I never thought, years ago, that Pat Sajak would write something that I not only agree with, but that I think is stated with elegance and clarity. Just shows how those biases and prejudices can affect what we do. Here's just a part of Sajak's take on how the press's biases affect everything we read:

I have a little hobby of collecting these examples of subtle bias, and they are very easy to find. The problem is that you appear to be nit-picking when you point them out; however, these kinds of ingrained prejudices are endemic. One Senator merely states a fact, while the Conservative Senator "claims" something. Unnecessary and prejudicial adjectives are used with abandon, usually to the detriment of the more Conservative side. Alarming statistics about global warming, spousal abuse, homelessness or dozens of other issues are given without challenge if they come from activists. The challenge comes only when those issues are discussed from a more Conservative point of view. ("Conservative Senator Smith claimed homelessness is dropping, but the Center for Homelessness reports…")
This same clearsightedness imbues his article, so you may want to take time to read the whole thing.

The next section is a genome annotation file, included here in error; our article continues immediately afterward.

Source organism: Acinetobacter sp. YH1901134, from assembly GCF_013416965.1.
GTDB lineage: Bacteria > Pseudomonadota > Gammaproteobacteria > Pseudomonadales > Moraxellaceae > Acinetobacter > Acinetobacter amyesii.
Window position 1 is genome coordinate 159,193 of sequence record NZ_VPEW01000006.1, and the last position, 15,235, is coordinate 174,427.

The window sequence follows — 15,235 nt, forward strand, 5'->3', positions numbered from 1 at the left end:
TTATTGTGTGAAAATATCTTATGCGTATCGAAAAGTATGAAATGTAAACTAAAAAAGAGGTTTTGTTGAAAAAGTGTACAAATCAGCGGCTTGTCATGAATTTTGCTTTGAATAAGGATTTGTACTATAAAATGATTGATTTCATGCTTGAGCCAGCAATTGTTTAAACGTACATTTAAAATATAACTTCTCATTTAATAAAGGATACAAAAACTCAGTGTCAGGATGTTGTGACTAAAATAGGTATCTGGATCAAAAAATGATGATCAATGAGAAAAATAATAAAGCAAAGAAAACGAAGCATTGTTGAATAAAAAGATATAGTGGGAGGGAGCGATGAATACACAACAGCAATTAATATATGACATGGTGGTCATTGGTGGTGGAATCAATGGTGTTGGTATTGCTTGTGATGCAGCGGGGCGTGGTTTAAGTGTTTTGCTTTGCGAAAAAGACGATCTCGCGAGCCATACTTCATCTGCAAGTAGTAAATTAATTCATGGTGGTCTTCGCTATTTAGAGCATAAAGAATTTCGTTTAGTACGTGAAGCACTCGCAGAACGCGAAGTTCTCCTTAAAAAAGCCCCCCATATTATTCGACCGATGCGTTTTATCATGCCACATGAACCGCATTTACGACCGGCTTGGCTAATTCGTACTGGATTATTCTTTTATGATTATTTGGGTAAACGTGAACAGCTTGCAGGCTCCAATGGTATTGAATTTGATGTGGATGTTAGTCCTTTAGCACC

Monday, March 21, 2005

The NY Times implicitly advocates overthrowing the Constitution

The NY Times has launched a brutal attack on Justice Scalia as a possible Chief Justice. Its opinion itself deserves a brutal attack, because of the presumptions that underlying it. It begins

Some court-watchers say Justice Antonin Scalia is on a "charm offensive" to become the next chief justice. Then he must have been taking the day off when he gave a speech last week and lashed out at the Supreme Court's recent ruling striking down the death penalty for juveniles, and at the idea of a "living Constitution." There is nothing charming about his view that judges have no business considering the constitutionality of aspects of the death penalty, or that the Constitution should be frozen in time.
This opening certainly implies that Scalia is lusting after a state in which juveniles are routinely dragged to the gas chambers. In fact, Scalia was simply asserting that the Supreme Court opinion overstepped itself, which is an entirely different concept, especially when coming from a Supreme Court justice. What I like, though, is the notion that the Constitution, in Scalia's hands, would be frozen in time, with its implication that we'd revert to medieval concepts of justice, complete with thumb screws and racks.
Justice Scalia dissented bitterly in this month's juvenile death penalty case. Reasonable minds may ask, as he did, whether the majority opinion relied too heavily on the norms of international law in deciding what punishment does not meet modern standards of decency. But Justice Scalia disagreed not merely with the majority's conclusion that offenders cannot be executed for crimes committed when they were under the age of 18, but with the very fact that the court was even considering the question. "By what conceivable warrant can nine lawyers presume to be the authoritative conscience of the nation?" he asked.